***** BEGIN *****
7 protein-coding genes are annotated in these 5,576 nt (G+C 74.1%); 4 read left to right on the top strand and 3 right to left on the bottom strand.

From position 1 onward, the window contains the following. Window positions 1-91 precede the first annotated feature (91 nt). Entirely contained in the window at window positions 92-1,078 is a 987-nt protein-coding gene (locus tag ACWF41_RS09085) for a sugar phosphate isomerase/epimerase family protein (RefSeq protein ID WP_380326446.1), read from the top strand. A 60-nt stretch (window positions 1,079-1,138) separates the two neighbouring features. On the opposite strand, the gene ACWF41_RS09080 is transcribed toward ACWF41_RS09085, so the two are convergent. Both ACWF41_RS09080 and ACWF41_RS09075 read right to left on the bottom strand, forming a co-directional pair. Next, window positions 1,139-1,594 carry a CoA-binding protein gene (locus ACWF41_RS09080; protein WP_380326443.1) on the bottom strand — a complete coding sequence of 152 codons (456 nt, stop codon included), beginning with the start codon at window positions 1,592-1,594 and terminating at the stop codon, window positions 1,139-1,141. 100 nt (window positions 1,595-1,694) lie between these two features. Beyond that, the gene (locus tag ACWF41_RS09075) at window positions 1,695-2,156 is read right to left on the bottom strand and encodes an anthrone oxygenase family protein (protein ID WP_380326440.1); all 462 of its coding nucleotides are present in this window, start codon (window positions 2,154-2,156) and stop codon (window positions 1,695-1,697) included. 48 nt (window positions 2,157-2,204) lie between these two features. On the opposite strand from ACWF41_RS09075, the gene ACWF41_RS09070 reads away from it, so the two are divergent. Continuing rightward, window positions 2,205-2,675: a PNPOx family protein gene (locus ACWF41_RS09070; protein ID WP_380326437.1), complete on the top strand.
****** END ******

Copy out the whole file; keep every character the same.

7 protein-coding genes are annotated in these 5,576 nt (G+C 74.1%); 4 read left to right on the top strand and 3 right to left on the bottom strand.

From position 1 onward, the window contains the following. Window positions 1-91 precede the first annotated feature (91 nt). Entirely contained in the window at window positions 92-1,078 is a 987-nt protein-coding gene (locus tag ACWF41_RS09085) for a sugar phosphate isomerase/epimerase family protein (RefSeq protein ID WP_380326446.1), read from the top strand. A 60-nt stretch (window positions 1,079-1,138) separates the two neighbouring features. On the opposite strand, the gene ACWF41_RS09080 is transcribed toward ACWF41_RS09085, so the two are convergent. Both ACWF41_RS09080 and ACWF41_RS09075 read right to left on the bottom strand, forming a co-directional pair. Next, window positions 1,139-1,594 carry a CoA-binding protein gene (locus ACWF41_RS09080; protein WP_380326443.1) on the bottom strand — a complete coding sequence of 152 codons (456 nt, stop codon included), beginning with the start codon at window positions 1,592-1,594 and terminating at the stop codon, window positions 1,139-1,141. 100 nt (window positions 1,595-1,694) lie between these two features. Beyond that, the gene (locus tag ACWF41_RS09075) at window positions 1,695-2,156 is read right to left on the bottom strand and encodes an anthrone oxygenase family protein (protein ID WP_380326440.1); all 462 of its coding nucleotides are present in this window, start codon (window positions 2,154-2,156) and stop codon (window positions 1,695-1,697) included. 48 nt (window positions 2,157-2,204) lie between these two features. On the opposite strand from ACWF41_RS09075, the gene ACWF41_RS09070 reads away from it, so the two are divergent. Continuing rightward, window positions 2,205-2,675: a PNPOx family protein gene (locus ACWF41_RS09070; protein ID WP_380326437.1), complete on the top strand.